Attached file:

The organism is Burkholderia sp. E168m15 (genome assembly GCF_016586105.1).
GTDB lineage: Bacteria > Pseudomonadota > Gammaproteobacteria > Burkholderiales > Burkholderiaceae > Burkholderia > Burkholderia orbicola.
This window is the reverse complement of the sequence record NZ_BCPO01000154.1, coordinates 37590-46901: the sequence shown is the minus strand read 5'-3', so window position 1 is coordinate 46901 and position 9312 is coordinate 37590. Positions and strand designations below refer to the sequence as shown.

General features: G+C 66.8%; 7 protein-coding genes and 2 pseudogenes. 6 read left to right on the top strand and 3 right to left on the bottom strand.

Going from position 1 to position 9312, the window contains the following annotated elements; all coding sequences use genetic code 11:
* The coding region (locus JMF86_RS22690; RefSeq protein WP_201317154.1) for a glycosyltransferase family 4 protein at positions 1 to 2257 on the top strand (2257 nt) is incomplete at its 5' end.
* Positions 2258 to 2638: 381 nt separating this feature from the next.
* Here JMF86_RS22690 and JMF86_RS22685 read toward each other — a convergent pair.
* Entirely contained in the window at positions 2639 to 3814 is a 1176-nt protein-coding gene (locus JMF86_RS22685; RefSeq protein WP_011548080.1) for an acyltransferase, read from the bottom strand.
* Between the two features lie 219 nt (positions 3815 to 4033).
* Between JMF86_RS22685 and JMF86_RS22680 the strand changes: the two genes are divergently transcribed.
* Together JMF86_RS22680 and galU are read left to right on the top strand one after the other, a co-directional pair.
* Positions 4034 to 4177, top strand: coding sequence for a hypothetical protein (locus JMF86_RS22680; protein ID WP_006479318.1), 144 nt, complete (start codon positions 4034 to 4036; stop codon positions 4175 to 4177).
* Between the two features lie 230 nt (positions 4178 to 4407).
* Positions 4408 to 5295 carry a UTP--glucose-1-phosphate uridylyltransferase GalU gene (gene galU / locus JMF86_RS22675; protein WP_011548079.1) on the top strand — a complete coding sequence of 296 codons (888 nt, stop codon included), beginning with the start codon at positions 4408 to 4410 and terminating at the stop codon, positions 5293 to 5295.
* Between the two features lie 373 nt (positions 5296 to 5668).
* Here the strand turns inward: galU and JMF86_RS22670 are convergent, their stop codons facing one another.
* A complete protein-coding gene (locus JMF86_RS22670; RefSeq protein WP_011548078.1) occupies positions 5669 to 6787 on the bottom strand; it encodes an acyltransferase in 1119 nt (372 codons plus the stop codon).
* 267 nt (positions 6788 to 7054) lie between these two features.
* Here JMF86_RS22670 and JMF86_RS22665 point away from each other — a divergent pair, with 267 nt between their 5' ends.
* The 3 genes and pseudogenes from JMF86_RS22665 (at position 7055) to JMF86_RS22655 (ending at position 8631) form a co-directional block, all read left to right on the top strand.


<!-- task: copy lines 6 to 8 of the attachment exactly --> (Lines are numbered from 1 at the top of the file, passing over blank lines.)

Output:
* The coding region (locus JMF86_RS22690; RefSeq protein WP_201317154.1) for a glycosyltransferase family 4 protein at positions 1 to 2257 on the top strand (2257 nt) is incomplete at its 5' end.
* Positions 2258 to 2638: 381 nt separating this feature from the next.
* Here JMF86_RS22690 and JMF86_RS22685 read toward each other — a convergent pair.